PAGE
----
3. If the shield has a hazy or milky appearance, run warm water onto the inside of the shield and gently wipe off with a clean, soft cloth. You can also use automotive wax (not "cleaner wax", which has abrasives) to clean the inside of the shield without damaging the Fog Free coating.
4. Make sure to use wam water or automotive wax and wipe the entire surface area of the inside of the shield.
5. Repeat Step 3 if the shield until the shield is clear.
What is the Bell SRV shield system?
Bell introduced the SRV shield pivot system in 2006, and all Bell models now use an SRV system. The SRV system has a slide mechanism that allows the driver to adjust the tension on the shield, and it also allows the driver to choose many more opening positions. When properly adjusted and in the locked position, the SRV system also helps reduce the possibility of the shield opening during an impact. To identify which system you have, check our page on Bell Helmet Shield Pivot Mechanisms.
How do I know which shield fits my Bell helmet?
Bell shields made after 2006 will have the shield type number stamped into one side of the shield. If you have an older shield or can't find the stamp, we have a reference table on our Bell Helmet Shields page. If you do not know what model helmet you have, measure the height of the at the center of the shield in inches and check the pivot mechanism to determine if it is the older Kam-Lok or newer SRV system.
My Bell helmet has a Kam-Lok shield, but Bell only makes an SRV shield in that size. What should I do?
Bell has phased out all Kam-Lok shields. The newest helmets originally equipped with Kam-Lock sheilds are now well past their service life and should be retired.
Why is the neck roll loose in my Bell helmet?
This is not a defect. Bell only "tacks" the neck roll in place so it can be easily removed without damage for radio installation. To re-attach, simply use a glue gun or fabric glue. Do not use epoxy, superglue, model cement, spray adhesive, or weatherstrip adhesive, as these may damage the liner.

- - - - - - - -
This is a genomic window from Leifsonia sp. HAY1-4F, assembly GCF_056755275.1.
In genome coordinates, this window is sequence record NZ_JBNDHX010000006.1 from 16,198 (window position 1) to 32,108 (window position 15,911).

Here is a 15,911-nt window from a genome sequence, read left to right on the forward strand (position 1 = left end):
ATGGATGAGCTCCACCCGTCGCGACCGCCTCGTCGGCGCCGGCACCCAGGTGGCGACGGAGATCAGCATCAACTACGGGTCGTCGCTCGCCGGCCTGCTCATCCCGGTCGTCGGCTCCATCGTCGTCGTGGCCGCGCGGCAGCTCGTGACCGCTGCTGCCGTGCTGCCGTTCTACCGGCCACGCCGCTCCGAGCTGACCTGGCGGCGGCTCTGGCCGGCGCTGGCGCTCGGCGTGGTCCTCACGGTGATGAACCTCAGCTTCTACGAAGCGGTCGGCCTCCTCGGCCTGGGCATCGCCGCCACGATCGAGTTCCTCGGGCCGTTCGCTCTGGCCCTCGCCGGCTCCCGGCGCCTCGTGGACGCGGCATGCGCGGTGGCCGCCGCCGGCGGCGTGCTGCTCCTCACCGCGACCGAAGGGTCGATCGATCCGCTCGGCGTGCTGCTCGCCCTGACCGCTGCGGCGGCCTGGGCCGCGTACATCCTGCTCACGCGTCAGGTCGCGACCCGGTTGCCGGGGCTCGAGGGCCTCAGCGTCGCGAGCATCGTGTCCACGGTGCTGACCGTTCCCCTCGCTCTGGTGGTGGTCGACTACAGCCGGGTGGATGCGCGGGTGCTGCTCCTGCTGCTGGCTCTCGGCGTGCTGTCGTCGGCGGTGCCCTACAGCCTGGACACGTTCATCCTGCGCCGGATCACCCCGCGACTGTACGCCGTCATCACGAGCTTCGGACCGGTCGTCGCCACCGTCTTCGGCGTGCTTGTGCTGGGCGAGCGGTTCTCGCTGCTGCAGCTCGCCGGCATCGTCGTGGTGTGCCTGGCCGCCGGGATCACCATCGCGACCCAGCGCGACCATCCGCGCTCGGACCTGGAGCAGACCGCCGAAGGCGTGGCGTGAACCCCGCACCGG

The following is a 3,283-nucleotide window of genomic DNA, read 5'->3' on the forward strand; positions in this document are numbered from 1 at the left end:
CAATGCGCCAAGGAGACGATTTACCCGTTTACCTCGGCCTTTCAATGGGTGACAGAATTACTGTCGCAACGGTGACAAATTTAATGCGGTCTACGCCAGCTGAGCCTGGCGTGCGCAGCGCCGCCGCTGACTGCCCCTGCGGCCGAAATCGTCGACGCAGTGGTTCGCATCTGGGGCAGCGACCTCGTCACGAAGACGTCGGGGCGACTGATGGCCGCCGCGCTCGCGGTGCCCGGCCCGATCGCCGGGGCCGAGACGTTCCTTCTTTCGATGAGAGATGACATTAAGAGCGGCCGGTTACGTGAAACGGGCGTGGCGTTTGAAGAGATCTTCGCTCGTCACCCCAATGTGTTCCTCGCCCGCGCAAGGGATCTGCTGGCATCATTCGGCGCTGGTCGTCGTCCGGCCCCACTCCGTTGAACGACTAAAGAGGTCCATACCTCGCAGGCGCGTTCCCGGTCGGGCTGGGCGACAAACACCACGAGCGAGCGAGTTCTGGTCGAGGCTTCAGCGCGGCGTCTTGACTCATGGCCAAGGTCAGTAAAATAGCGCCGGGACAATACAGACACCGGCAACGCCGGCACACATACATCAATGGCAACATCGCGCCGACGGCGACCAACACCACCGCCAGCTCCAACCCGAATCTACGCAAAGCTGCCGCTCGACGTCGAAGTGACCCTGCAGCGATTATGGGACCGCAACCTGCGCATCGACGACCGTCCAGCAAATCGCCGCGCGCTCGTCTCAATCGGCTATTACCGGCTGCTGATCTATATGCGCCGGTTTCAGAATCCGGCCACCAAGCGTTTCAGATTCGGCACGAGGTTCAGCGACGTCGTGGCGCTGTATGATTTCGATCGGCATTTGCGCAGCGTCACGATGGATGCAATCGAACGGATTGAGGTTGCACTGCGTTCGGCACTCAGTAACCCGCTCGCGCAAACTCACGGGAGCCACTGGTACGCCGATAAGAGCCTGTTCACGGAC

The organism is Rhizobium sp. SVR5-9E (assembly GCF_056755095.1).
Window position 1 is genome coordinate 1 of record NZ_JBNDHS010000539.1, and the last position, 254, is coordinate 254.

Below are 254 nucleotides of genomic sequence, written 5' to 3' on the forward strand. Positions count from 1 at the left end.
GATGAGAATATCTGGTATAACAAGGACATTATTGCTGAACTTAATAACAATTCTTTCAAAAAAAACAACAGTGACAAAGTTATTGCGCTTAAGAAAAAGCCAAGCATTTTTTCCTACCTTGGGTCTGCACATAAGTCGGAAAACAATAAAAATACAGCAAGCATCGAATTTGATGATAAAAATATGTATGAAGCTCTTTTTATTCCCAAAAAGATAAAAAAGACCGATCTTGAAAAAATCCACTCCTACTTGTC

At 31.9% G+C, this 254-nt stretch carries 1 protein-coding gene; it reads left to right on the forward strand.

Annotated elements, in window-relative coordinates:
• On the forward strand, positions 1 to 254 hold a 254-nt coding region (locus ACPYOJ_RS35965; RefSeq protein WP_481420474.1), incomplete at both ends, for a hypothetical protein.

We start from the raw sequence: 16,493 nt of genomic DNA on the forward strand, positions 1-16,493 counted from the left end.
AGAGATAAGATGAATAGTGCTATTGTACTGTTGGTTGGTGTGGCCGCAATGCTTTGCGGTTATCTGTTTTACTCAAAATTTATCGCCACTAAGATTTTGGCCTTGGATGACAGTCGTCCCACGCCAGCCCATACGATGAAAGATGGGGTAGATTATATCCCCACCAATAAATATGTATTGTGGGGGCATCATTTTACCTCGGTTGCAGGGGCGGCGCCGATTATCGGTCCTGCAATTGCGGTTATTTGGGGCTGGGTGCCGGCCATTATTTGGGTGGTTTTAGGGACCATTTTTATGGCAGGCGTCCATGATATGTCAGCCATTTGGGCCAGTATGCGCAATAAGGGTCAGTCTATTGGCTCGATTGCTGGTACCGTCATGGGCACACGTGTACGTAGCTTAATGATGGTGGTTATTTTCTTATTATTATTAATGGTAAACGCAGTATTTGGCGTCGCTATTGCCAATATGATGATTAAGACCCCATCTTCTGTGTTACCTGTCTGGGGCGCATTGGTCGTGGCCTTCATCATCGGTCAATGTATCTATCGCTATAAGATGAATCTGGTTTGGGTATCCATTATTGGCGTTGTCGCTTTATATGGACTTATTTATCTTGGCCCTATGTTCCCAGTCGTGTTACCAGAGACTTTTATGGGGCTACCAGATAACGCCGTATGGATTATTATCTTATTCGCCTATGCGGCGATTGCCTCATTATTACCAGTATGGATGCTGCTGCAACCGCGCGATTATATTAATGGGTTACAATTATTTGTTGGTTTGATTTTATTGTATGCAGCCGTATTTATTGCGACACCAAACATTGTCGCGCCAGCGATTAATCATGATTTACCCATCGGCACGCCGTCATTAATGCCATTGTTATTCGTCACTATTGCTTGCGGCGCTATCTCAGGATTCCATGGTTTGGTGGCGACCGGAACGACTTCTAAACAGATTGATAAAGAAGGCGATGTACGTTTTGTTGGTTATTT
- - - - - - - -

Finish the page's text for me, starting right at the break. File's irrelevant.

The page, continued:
Is it OK to paint my helmet?
We recommend sending your helmet to a custom helmet painter who specializes in auto racing helmets. These professionals know to use acrylic enamels (never lacquer), and they know how to protect the inner liner from the solvents which can cause serious damage. We also strongly recommend trying your helmet on before painting. Once a helmet is painted, it's yours to keep.
My helmet painter removed the eyeport foam seal / rubber base molding / forehead vents. How can I get them replaced?
When should I replace my helmet?
Even the best materials degrade over time, and the high-performance, lightweight materials currently in use are no exception. Sunlight, ozone, perspiration, and even everyday bumps and knocks all take their toll on the shell and the inner liner. Snell recommends helmet replacement after 5 years of use, or immediately after any incident. Remember, the consequences of auto racing incidents can be violent and permanent. Only use safety equipment that is in top condition. When in doubt, replace it.
What should I do if my helmet is in an impact?
Helmets should always be inspected after an incident. Outside of the helmet look for delamination (separation of the shell layers), surface cracking, and exposed fiberglass or composite material under the paint finish. Inside the helmet look under the soft foam padding for signs that the inner liner has been compressed. Bear in mind that even the most thorough visual inspection can fail to detect signs of damage. If you have any doubts, send the helmet back to Bell for a free inspection.